Multisite stereotactic body radiotherapy (SBRT) followed by PD-1 inhibition with pembrolizumab may be an effective option for some patients with advanced solid tumors, according to a study published in the Journal of Clinical Oncology.1
Although checkpoint inhibition is altering the landscape of oncologic care, there is a low response rate to treatment. Findings from previous studies suggested that tumor debulking with SBRT may lead to increased responsiveness to PD-1 inhibition.
For this phase 1 study (ClinicalTrials.gov Identifier: NCT02608385), researchers assigned 73 patients with solid tumors who progressed on standard treatment to receive SBRT in 30 to 50 Gy doses over 3 to 5 fractions on 2 to 4 metastatic sites. Patients began intravenous pembrolizumab 200 mg within 1 week of SBRT completion. Pre- and post-SBRT tumor biopsies were performed on the same metastatic site to assess interferon (IFN)-γ-induced gene expression.
Sixty-nine patients received SBRT on 2 metastatic sites, 3 patients to 3 sites, and 1 patient to 4 sites; all patients received at least 1 cycle of pembrolizumab.
The median follow-up for toxicity was 5.5 months. There were no radiation-dose reductions, but 6 patients had severe dose-limiting treatment-related adverse events including pneumonitis, colitis, and hepatic toxicity.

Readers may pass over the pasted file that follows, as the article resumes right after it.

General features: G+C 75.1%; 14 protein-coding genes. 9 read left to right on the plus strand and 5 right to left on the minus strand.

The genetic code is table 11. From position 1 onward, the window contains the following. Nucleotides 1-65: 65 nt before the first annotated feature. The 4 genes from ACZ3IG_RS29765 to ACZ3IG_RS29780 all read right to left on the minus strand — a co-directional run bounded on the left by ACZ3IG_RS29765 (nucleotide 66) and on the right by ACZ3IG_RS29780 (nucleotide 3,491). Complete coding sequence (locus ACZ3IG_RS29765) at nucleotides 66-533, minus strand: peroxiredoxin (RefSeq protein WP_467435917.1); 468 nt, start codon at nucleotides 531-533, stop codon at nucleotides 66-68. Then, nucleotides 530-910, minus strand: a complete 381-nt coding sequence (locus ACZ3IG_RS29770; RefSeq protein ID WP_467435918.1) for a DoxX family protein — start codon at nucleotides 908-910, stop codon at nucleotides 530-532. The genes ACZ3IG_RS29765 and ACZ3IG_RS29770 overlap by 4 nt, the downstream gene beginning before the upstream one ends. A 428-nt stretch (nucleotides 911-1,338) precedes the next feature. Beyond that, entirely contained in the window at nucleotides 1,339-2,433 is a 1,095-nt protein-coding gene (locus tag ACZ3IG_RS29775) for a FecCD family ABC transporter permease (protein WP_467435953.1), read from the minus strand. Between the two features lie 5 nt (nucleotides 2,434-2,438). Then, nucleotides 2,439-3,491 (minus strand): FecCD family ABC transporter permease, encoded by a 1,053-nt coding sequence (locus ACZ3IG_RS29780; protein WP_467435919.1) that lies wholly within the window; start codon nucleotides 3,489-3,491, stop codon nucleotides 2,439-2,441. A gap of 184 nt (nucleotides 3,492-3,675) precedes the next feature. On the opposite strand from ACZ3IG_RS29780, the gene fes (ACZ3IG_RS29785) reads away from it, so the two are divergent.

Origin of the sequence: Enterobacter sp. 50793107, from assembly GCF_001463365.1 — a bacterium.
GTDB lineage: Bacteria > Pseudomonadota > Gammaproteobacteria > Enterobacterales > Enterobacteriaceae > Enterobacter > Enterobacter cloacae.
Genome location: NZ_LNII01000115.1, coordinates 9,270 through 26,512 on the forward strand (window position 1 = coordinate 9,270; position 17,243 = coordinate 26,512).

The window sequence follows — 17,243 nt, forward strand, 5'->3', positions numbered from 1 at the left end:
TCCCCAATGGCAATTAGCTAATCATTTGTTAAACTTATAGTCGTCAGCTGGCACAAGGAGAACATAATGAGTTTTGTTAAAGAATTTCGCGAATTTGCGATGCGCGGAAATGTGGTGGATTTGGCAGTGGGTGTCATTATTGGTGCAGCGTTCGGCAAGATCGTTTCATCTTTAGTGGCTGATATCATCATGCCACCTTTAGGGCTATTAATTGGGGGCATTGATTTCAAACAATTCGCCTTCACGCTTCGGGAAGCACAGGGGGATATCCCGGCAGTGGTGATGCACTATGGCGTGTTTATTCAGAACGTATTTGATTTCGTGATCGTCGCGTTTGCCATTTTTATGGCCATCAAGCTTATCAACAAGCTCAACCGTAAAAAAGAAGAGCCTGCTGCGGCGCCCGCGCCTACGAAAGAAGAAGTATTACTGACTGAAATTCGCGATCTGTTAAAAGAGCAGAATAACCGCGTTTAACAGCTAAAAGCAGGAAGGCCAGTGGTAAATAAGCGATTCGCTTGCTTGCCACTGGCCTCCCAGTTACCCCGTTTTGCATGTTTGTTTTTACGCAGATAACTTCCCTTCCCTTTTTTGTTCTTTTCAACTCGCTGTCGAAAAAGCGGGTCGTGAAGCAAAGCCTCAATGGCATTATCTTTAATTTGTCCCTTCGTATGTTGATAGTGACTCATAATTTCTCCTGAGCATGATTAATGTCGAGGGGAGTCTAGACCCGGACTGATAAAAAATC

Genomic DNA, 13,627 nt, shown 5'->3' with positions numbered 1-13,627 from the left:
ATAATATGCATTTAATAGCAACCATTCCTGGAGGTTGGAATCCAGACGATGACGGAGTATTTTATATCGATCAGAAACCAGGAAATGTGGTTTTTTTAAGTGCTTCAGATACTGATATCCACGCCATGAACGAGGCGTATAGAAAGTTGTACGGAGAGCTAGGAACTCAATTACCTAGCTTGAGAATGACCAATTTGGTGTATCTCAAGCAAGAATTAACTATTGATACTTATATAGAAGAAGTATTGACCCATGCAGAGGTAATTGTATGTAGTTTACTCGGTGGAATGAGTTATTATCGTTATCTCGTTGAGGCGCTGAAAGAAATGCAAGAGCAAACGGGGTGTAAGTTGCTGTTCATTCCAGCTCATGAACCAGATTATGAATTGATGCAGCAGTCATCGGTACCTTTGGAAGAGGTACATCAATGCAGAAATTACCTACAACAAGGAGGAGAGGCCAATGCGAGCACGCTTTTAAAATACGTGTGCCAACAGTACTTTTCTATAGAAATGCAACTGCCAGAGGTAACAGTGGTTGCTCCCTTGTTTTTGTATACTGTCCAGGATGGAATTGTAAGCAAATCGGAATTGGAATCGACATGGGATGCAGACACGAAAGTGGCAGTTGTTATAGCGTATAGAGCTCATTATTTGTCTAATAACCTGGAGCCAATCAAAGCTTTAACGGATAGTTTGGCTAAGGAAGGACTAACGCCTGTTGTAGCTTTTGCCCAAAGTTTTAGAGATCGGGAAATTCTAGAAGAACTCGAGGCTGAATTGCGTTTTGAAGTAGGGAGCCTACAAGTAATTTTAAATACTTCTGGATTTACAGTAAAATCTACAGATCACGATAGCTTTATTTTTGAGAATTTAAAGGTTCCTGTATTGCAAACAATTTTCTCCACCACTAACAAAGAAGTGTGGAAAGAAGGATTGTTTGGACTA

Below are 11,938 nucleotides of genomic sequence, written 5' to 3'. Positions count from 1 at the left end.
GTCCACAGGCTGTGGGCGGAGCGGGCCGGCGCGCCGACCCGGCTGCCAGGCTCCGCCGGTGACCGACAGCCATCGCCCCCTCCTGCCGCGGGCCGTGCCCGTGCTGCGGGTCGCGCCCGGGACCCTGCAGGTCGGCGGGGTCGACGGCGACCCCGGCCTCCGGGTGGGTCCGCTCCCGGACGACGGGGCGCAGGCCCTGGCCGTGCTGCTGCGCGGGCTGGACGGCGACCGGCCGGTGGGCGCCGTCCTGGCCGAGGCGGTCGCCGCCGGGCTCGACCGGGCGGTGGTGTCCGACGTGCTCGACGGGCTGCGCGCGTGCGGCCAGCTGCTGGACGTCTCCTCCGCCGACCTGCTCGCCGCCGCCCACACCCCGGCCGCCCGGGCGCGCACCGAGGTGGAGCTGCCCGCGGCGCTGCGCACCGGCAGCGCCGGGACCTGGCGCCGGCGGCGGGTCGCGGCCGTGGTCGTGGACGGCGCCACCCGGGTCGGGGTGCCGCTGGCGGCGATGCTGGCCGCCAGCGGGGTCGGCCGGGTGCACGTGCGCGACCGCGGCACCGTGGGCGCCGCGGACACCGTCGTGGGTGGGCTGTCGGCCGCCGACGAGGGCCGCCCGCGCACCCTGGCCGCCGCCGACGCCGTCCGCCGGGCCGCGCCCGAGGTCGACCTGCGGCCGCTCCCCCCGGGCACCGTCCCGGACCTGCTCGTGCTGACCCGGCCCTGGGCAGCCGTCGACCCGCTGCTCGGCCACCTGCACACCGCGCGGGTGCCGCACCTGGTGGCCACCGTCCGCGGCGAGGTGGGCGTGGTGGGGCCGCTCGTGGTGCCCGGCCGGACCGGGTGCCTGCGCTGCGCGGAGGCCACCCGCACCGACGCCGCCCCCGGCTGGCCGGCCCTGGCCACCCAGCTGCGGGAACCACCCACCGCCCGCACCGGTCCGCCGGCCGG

The overall response rate was 13.2% among the 68 patients who had imaging follow-up. The median overall survival and progression-free survival was 9.6 months (95% CI, 6.5 months-not evaluable) and 3.1 months (95% CI, 2.9-3.4), respectively.
SBRT was associated with driving IFN-γ-associated gene expression in non-irradiated tumors (P = .023) compared with pre-SBRT biopsy samples.
The authors concluded that “additional studies exploring the clinical benefit and predictive biomarkers of combined multisite SBRT and PD-1–directed immunotherapy are warranted.”
- Luke JJ, Lemons JM, Karrison TG, et al. Safety and clinical activity of pembrolizumab and multisite stereotactic body radiotherapy in patients with advanced solid tumors. J Clin Oncol. 2018 Feb 13. doi: 10.1200/JCO.2017.76.2229 [Epub ahead of print]